Axed KiwiSaver tax: Why the Government backed down

The Government has made a major U-turn in less than 24 hours on a tax that would make Kiwi investors $103 billion poorer by 2070.

The plan to subject all KiwiSaver providers' fees to a 15 percent GST rate was met with an instant backlash from savers and fund providers while the Opposition slammed it as a retirement tax.

Just 24 hours ago the Government had a tax plan which would eat into KiwiSaver savings, something Kiwis Newshub spoke to weren't impressed by.

"That's crazy," one said.

"I don't think it's a very good idea at all," said another. 

The plan was to tidy up some GST anomalies.

"It was a proposal to even up GST on fees paid to KiwiSaver providers," said Revenue Minister David Parker. 

It would mean all providers - not just the small guys - would be subject to the standard GST rate of 15 percent. But Inland Revenue said the tax would take in an extra $225 million per year and it'll likely be investors - AKA savers - paying for it through higher fees.

That would affect returns. For example, in a KiwiSaver account with $100,000 in a fund charging 1 percent, the saver would lose more than $21,000 over 25 years.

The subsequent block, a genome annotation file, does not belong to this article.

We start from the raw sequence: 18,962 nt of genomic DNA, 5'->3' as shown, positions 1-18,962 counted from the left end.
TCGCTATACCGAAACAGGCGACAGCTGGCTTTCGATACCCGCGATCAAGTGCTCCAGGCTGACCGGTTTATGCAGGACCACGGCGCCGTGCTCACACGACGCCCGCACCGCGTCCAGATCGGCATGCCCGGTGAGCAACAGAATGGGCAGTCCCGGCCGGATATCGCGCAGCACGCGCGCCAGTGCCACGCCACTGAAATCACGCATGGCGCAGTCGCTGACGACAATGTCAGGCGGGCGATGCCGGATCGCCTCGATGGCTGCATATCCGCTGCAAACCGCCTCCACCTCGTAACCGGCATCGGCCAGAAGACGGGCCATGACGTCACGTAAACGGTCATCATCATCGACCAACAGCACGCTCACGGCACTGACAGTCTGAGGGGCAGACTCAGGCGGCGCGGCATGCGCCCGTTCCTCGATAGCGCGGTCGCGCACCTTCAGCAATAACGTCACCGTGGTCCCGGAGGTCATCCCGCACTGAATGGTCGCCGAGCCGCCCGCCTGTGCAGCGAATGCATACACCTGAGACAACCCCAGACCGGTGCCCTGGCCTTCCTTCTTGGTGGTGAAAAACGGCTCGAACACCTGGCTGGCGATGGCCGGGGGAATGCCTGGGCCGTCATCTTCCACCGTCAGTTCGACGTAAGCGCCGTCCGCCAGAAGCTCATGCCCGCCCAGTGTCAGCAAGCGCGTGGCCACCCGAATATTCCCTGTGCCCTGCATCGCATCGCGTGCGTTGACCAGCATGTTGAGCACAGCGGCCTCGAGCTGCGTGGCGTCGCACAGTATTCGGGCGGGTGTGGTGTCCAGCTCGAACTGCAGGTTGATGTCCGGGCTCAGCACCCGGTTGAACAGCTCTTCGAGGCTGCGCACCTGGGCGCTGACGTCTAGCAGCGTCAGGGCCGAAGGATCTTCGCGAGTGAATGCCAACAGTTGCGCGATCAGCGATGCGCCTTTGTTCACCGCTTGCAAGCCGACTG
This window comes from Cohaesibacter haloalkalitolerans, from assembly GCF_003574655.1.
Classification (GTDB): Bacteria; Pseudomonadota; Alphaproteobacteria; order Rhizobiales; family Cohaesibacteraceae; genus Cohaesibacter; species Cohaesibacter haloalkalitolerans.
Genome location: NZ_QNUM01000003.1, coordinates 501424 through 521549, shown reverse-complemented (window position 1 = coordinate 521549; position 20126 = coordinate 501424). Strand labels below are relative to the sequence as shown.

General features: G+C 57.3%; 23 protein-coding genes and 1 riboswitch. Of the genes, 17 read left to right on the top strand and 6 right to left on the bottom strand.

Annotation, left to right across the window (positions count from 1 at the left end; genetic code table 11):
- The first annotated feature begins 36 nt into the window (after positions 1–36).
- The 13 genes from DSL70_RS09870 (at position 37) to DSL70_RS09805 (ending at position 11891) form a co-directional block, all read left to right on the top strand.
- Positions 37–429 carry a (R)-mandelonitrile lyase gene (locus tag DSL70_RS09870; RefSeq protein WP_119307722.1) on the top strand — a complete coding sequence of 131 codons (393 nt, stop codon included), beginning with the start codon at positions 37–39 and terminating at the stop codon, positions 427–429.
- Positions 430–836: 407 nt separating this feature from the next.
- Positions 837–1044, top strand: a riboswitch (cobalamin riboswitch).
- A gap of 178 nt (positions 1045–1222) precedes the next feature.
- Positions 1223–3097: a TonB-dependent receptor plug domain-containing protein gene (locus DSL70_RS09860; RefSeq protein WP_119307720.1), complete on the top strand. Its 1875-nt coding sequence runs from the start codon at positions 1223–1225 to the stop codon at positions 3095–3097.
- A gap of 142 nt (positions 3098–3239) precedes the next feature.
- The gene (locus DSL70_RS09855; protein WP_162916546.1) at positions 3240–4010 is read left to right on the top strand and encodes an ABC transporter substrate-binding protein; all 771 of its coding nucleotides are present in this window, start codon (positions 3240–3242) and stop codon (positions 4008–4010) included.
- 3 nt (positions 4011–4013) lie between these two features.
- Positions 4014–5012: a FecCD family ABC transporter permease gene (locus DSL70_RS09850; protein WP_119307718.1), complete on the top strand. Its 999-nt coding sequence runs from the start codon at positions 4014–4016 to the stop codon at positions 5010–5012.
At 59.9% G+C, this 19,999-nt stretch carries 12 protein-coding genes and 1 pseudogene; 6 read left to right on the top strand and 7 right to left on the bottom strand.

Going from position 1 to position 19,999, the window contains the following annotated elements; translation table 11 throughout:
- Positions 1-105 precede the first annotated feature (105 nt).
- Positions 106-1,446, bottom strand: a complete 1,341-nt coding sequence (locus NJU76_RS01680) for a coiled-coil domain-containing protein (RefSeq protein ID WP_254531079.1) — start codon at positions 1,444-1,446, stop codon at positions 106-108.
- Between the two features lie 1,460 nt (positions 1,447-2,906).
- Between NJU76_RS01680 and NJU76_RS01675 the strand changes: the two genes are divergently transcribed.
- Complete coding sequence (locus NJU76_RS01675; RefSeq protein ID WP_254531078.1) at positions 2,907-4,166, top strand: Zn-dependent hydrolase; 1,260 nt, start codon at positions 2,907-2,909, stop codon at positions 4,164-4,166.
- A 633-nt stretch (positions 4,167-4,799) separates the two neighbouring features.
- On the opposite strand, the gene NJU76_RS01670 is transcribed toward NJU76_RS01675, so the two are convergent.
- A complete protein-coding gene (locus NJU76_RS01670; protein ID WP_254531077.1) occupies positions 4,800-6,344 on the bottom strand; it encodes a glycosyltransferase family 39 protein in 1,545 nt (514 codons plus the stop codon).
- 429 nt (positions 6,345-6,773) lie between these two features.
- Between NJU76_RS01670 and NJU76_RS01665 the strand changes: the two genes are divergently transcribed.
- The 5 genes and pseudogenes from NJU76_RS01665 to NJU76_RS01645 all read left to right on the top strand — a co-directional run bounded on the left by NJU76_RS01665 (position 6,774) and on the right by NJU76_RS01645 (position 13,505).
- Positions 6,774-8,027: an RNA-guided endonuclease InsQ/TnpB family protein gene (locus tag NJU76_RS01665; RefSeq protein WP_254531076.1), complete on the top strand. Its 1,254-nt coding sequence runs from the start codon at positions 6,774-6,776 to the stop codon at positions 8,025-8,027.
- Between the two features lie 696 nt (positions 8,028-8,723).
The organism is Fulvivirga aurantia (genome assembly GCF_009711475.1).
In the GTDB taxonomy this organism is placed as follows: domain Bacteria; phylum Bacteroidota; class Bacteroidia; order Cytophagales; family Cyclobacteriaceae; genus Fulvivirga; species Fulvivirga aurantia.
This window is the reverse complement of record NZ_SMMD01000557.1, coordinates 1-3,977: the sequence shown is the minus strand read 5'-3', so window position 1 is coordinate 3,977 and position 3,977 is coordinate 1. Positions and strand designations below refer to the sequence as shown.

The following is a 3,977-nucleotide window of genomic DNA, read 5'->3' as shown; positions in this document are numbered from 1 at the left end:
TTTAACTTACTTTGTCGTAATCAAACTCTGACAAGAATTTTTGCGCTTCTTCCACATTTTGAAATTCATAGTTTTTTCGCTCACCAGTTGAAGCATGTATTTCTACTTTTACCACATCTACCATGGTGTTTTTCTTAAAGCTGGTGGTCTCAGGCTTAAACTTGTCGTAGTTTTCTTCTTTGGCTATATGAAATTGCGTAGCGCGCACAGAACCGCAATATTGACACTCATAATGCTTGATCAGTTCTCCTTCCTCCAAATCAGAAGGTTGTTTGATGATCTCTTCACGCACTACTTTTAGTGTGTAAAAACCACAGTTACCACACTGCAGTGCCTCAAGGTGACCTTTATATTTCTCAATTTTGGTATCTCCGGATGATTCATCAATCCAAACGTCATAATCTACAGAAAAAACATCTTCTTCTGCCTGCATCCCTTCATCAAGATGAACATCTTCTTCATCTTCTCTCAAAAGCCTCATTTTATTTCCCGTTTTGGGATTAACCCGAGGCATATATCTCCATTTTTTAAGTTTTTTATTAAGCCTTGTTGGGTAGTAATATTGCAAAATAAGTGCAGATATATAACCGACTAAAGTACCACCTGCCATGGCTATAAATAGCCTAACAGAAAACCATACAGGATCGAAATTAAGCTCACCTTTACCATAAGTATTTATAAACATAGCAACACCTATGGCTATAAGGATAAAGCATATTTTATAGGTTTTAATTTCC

The plan did not go down well.

"This is going to affect the wellbeing of retiring New Zealanders forever," said Sam Stubbs, the managing director of KiwiSaver fund Simplicity. 

"We think there are much smarter and much wiser ways of tidying up the bill," said Financial Services Council chief executive Richard Klipin. 

What's more the tax tweak with massive implications for Kiwi investors was introduced unannounced and buried in a gigantic tax omnibus Bill.

"They almost tried to get this through without us knowing about it," said Stubbs.

Parker said that's not the case.

But the immediate backlash and political rally cries of it being a "retirement tax", as National Party leader Christopher Luxon put it, meant less than 24 hours later there was a U-turn. 

"We think the furore around this was denting public confidence in KiwiSaver," said Parker.

Newshub understands the Prime Minister read the tea leaves pretty quickly on Wednesday morning and got on the phone to tell ministers to tell them to ditch it, hoping there'll at least be some credit for the swift slaughter of a bad idea.

The smaller providers saying this isn't a good fix is what dropped the axe, the minister said.

"We were expecting some of the smaller providers to support this. None of them have been."

Prime Minister Jacinda Ardern said they listened to providers. 

"We've heard very clearly from them they didn't think that's what it would achieve and so, simple, we won't change it."

Luxon welcomed the backdown. 

"They can say whatever they want. They can dress it up any which way they wish. The reality is that this was a tax on hardworking Kiwis"

Parker admitted it was an embarrassing turnaround, but the flip-flop was welcomed on the streets, with one person calling it a "pretty risky way to test policy".